As I have engaged with those who support one of the two major approaches to textual criticism (reasoned eclecticism and majority text), I have been surprised at the unwillingness to defend such an approach from Scripture. Berean Patriot makes no such defense. In fact, I would argue that BP accepts the tradition of men outright. He rejects one tradition (confessional) in favor of another (modern textual criticism).
I have asked for someone – anyone – to make a Biblical case for modern textual criticism. Obviously, on some level, these believers think that God has preserved His Word and want to know the authentic word of God. So, what Biblical principles inform their approach to settling on the authentic words of the text?
After more than a century and a half of this scholarly and scientific approach to identifying the authentic text, our friends on the side of the Critical/Majority Text have yet to offer a shred of Biblical support.
So, once again, I challenge you. If you have read this article all the way to here – thank you, if you have – please show me how a proper understanding of the Bible would lead me to adopt the principles of reasoned eclecticism or the majority text.
Meanwhile, I am not ashamed to be called “Confessional.”
(This post has been edited in three places – notes in parenthesis – in answer to a few challenges from Berean Patriot).
 Spurgeon, C. H. (1914). Man Transient: God’s Word Eternal. In The Metropolitan Tabernacle Pulpit Sermons (Vol. 60, p. 629). London: Passmore & Alabaster.
 Jamieson, R., Fausset, A. R., & Brown, D. (1997). Commentary Critical and Explanatory on the Whole Bible (Vol. 2, p. 20). Oak Harbor, WA: Logos Research Systems, Inc.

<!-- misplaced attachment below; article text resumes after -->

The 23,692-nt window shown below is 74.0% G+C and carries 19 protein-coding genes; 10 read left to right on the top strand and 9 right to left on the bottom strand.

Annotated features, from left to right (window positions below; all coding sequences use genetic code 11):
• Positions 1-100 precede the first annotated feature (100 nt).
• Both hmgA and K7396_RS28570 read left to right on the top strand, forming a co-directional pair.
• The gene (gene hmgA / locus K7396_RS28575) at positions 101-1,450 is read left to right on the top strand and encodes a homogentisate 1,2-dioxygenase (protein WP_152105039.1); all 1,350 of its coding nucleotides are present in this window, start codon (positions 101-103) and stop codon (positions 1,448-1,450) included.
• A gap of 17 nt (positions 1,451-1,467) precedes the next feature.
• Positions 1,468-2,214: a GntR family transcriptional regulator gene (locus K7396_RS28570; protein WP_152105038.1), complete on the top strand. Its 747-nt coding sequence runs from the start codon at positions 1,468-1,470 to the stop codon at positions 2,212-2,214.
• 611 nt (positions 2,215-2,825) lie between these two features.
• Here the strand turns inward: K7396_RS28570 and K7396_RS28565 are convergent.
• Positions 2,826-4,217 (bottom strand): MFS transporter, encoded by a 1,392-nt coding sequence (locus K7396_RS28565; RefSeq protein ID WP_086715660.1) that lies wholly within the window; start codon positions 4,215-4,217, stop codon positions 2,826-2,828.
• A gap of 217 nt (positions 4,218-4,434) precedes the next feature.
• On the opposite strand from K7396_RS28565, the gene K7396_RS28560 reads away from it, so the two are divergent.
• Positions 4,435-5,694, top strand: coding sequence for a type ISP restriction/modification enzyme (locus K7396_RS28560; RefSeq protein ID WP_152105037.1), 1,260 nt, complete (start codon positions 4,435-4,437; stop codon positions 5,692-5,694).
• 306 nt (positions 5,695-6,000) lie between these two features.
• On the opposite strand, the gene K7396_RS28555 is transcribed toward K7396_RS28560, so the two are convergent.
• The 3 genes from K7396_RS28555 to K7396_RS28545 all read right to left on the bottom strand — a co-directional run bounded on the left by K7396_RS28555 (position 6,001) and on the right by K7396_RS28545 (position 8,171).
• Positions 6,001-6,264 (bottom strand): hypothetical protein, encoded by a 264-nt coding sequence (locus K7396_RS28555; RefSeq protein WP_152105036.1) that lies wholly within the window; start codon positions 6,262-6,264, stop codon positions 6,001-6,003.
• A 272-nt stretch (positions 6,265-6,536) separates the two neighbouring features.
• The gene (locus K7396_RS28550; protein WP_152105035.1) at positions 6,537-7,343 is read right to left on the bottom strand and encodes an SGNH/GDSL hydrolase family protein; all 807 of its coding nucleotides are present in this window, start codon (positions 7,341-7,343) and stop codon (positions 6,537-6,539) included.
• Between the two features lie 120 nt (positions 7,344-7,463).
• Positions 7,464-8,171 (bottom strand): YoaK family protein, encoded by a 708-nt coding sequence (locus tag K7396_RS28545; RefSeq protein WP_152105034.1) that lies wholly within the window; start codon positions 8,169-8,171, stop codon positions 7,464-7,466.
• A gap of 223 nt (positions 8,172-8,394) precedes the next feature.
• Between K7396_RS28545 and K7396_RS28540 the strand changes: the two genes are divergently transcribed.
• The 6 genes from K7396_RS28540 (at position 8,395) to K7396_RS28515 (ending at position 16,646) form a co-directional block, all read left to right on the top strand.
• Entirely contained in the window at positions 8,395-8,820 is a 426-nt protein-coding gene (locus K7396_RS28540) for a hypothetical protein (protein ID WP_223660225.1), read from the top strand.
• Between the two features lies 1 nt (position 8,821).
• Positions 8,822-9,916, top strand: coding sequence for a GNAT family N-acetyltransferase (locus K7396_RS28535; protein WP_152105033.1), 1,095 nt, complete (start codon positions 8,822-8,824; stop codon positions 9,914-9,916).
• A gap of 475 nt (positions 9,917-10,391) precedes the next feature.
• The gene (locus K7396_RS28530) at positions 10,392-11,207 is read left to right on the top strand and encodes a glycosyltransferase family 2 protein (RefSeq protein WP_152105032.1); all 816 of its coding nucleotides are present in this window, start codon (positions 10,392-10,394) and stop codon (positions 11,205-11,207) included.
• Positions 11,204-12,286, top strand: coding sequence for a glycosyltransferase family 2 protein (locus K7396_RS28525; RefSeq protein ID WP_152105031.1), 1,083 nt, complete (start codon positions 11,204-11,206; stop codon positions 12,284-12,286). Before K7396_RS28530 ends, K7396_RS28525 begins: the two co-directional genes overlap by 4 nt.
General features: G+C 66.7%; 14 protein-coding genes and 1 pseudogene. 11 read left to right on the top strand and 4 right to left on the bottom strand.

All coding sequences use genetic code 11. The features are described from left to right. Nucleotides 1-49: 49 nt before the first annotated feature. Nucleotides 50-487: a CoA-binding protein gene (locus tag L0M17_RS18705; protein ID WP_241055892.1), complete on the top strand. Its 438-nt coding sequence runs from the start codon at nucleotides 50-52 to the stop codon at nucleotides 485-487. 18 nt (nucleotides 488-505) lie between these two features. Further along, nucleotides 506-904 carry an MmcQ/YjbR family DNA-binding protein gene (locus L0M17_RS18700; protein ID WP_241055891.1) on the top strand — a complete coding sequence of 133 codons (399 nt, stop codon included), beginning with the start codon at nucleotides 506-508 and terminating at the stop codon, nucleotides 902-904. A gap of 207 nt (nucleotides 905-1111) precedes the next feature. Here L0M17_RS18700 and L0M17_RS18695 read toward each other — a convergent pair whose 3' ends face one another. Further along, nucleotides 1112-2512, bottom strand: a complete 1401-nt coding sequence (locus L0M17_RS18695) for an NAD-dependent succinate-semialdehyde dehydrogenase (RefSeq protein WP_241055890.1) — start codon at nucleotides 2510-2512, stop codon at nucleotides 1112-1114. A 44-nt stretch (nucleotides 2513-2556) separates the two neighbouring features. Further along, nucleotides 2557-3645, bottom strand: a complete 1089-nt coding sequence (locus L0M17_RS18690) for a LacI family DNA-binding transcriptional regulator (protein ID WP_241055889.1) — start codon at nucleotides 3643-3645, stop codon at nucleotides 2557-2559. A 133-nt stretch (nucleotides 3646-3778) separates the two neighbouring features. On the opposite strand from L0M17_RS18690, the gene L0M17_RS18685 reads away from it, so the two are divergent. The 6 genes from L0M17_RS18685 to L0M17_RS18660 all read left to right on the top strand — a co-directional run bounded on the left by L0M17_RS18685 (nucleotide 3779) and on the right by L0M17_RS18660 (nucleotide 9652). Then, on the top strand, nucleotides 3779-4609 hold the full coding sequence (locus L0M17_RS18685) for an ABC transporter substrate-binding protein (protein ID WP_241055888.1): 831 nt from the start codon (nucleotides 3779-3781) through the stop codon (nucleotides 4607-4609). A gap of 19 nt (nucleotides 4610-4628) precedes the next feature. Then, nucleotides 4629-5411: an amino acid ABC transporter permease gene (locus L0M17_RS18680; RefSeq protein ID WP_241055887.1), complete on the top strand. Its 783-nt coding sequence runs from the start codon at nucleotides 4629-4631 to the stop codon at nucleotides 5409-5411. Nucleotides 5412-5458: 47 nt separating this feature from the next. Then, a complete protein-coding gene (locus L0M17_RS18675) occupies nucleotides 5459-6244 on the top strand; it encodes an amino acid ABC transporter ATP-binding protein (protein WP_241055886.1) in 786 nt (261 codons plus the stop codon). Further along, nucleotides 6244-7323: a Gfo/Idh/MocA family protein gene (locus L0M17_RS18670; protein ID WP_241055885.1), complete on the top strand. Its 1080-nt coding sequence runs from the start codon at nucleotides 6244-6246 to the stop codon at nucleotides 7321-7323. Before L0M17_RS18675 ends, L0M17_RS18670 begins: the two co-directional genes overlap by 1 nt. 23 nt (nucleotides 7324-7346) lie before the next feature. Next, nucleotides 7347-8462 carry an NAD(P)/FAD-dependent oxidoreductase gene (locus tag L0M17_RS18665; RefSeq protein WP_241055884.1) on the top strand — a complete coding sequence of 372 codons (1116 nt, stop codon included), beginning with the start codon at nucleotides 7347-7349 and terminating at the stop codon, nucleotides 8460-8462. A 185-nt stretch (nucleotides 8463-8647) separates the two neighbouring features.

Henry, M. (1994). Matthew Henry’s commentary on the whole Bible: complete and unabridged in one volume (p. 1631). Peabody: Hendrickson.
 Barbieri, L. A., Jr. (1985). Matthew. In J. F. Walvoord & R. B. Zuck (Eds.), The Bible Knowledge Commentary: An Exposition of the Scriptures (Vol. 2, p. 30). Wheaton, IL: Victor Books.
9 thoughts on “One Example of the Shoddy Way People Treat the Preservation Passages”
Thanks for taking the time to do all this work.
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Hi, Berean Patriot here. I did read the whole article, and thank you for the kind words at the beginning. 🙂 I can’t respond to everything, but I’ll hit what I saw as the highlights
Firstly, you seem to have misunderstood (and thus misrepresented) my arguments in two places.
To Psalm 12:6-7. I think you missed my argument completely. The gender of the words is entirely irrelevant to my point, which is why I didn’t mention gender even a single time; I talked about a plurality mismatch, not gender in my article. Please correct this in your article.
To Matthew 5:18, I wasn’t at all connecting Matthew 5:18 to Matthew 24:32 at all. My treatment of Matthew 24 was separated from Matthew 5 by a double space and there was a new heading. I treated those two sections separately and didn’t connect them as you said I did. (I might make a tiny edit to make this clearer) Again, please correct this in your article.